This is an archived article that was published on sltrib.com in 2016, and information in the article may be outdated. It is provided only for personal research purposes and may not be reprinted.
Washington • Donald Trump's new campaign chief once criticized Mitt Romney and his five sons for skipping military service to go on Mormon missions.
Steve Bannon, who was then the chairman of the right-wing Breitbart News, slammed Romney in October 2012 for failing to mention the war in Afghanistan during his nomination-acceptance speech at the Republican National Convention.
"Mitt Romney goes to the Republican convention, gives his acceptance speech, people give him a standing ovation, and he doesn't have the common decency to say one thing about our troops fighting in Afghanistan?" Bannon told Conservative Republican Forum Radio. "This is a guy who avoided military duty in Vietnam; who has five sons who look like movie stars who have not served their country one day. Oh, but by the way, all of them did their two years of Mormon missionary service every one of them."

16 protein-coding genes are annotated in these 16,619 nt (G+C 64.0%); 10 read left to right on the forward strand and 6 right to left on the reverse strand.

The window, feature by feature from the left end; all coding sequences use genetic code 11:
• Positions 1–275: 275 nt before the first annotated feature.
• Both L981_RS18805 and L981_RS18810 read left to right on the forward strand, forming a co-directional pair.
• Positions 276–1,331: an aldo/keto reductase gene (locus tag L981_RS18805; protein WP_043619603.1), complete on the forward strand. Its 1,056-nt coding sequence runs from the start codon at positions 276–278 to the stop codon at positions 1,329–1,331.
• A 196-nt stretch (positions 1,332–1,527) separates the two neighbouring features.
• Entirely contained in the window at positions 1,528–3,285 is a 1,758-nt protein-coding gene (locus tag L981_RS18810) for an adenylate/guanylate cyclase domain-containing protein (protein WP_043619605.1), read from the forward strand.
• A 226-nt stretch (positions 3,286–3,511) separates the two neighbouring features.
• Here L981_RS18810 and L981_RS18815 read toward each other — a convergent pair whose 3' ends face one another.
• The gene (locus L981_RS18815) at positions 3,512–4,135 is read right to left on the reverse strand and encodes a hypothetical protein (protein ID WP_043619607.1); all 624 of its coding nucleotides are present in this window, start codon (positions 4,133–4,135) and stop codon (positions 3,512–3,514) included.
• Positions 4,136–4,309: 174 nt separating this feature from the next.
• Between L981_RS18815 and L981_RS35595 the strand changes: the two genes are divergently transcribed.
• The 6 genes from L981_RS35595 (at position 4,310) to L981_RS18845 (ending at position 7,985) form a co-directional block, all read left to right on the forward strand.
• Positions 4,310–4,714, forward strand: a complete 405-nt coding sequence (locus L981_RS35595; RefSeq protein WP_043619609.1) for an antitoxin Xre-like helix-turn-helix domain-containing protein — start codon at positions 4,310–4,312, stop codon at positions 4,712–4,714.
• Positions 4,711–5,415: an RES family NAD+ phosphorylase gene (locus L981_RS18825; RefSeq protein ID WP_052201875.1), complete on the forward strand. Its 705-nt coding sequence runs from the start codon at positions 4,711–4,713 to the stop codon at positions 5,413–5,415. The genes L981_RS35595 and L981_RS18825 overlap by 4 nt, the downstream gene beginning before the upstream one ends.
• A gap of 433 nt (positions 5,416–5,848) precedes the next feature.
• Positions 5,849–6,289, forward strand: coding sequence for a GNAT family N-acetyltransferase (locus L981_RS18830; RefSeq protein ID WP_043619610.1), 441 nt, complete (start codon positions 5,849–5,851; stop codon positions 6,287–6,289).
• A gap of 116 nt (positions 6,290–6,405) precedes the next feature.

BuzzFeed News first reported the comments.
Trump has acknowledged "having a tremendous problem in Utah" in front of an audience of evangelical pastors in Florida earlier this month.
"Utah's a different place," Trump said then.
A Salt Lake Tribune poll in June showed Trump tied with Democratic presidential candidate Hillary Clinton, though more recent polls have put him ahead by double digits in a state that hasn't voted for a Democrat for president since 1964.
Romney, who lives in Utah, has been a vocal critic of Trump, calling him a "phony, a fraud" and urging Republicans to reject him.
Romney received draft deferments during the Vietnam War to attend college and to serve his LDS mission to France. Trump also received deferments to avoid the draft. Romney's five sons served Mormon missions but well after the U.S. draft had ended.
Democrats in Utah pounced on the newly uncovered comments by Bannon.
"Stephen Bannon's comments are abhorrent, and I condemn them in the strongest possible terms," said Utah Democratic Party Executive Director Lauren Littlefield. "That he'd be willing to slam any Mormon's missionary service at any point in time just to score cheap political points is flat-out wrong and sets a dangerous precedent."
Littlefield added that while the Democratic Party in the state may disagree with Romney on issues, "We know that his religion is simply off-limits. Our nation was founded on the principle of religious freedom, and that's something we should always respect."